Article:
Time is of the essence when you discover someone is fraudulently accessing your accounts, since your liability ends the moment you report unauthorized transactions. As talked about here on April 27th, your liability for debit / ATM cards is higher than for credit cards.
In either case your 2-days, 30-days and 60-days to report any unauthorized transactions starts on the date of the statement. Both the Fair Credit Billing Act (FCBA) and the Electronic Fund Transfer Act (EFTA) have established the statement date for the start point.
FTC: “No federal law limits your losses if someone uses your checks with a forged signature, or uses another type of “paper” transaction such as a demand draft, state laws may protect you. Most states hold the bank responsible for losses from such transactions. At the same time, most states require you to take reasonable care of your account. For example, you may be held responsible for the forgery if you fail to notify the bank in a timely manner that a check was lost or stolen. Contact your state banking or consumer protection agency for more information.”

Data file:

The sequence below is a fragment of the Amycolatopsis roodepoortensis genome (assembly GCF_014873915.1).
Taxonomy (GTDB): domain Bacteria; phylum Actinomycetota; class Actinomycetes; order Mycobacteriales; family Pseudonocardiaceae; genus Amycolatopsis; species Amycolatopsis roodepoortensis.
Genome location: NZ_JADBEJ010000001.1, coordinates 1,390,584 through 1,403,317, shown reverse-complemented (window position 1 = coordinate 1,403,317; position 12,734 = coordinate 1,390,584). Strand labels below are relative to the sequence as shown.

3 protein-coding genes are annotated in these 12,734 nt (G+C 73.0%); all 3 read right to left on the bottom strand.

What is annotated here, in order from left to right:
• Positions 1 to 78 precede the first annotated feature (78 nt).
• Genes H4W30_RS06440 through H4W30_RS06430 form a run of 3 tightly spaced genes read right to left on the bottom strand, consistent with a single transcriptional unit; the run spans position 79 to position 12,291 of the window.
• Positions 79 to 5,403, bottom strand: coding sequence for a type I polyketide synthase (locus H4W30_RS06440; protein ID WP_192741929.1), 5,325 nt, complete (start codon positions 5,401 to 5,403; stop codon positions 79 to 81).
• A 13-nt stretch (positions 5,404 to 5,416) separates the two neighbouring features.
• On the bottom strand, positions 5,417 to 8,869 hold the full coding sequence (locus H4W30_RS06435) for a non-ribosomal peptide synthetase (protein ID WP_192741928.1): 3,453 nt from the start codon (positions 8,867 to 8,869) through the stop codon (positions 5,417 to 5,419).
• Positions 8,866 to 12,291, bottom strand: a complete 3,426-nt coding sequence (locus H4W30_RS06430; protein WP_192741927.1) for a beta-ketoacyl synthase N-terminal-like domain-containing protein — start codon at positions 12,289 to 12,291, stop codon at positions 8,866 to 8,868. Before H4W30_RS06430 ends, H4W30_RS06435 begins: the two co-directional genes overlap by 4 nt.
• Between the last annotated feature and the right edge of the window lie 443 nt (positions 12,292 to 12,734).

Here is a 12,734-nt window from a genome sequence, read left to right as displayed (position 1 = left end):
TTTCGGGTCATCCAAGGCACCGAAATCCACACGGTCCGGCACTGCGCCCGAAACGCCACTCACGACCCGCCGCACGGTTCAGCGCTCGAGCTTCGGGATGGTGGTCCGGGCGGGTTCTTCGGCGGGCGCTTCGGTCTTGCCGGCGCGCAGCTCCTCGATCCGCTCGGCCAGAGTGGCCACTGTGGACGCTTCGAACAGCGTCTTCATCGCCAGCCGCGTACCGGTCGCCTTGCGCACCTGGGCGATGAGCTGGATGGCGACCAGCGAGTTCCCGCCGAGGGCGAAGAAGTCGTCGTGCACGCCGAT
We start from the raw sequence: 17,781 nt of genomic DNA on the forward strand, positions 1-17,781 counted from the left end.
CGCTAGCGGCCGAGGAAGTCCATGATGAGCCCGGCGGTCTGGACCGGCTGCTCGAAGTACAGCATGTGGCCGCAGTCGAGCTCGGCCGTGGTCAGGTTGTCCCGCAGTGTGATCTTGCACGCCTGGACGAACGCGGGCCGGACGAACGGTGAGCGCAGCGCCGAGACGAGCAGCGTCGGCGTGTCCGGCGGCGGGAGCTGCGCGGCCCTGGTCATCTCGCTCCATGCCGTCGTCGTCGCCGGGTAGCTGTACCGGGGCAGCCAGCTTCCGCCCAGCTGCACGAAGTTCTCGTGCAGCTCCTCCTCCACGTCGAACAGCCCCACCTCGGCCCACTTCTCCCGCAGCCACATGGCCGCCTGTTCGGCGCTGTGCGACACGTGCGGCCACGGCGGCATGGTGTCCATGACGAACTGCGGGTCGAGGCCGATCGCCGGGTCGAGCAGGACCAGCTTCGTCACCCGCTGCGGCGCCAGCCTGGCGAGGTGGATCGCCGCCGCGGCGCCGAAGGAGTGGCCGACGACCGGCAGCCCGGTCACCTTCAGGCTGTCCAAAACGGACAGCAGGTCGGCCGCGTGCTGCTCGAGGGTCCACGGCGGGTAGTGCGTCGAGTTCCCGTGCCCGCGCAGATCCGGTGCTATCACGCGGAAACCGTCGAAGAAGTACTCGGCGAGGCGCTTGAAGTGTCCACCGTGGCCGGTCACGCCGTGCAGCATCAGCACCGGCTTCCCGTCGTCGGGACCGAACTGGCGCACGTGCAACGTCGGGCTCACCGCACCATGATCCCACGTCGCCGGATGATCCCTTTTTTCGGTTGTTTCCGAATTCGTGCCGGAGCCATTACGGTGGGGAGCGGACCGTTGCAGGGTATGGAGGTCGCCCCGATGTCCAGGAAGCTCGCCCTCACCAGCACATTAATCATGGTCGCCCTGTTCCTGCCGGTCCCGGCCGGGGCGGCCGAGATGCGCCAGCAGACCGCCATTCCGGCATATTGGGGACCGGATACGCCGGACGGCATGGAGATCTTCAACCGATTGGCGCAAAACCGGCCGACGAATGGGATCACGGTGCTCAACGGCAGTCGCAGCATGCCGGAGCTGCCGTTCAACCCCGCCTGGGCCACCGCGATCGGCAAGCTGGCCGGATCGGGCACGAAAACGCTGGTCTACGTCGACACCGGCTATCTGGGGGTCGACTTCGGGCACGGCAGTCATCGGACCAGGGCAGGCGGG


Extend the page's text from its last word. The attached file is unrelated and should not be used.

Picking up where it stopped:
In most states financial institutions can define “Reasonable Promptness” in their fine print. Some have set it as low as 14-days. The time limit is generally defined as thirty (30) days, with a maximum outside limit of one year. If you report after the deadline, it is nearly impossible to correct any problems. I would not risk my money by waiting one day let alone one year.
Call the toll-free number and report the unauthorized transaction. Plus, follow up your phone call with a letter. Send the letter to the address provided for billing errors; Not with a payment or to the address where you send your payments. I encourage you to use Certified Mail with return receipt requested.
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Only you can manage your risk of Identity Theft by protecting your private information, monitoring your accounts and promptly reporting any unauthorized use.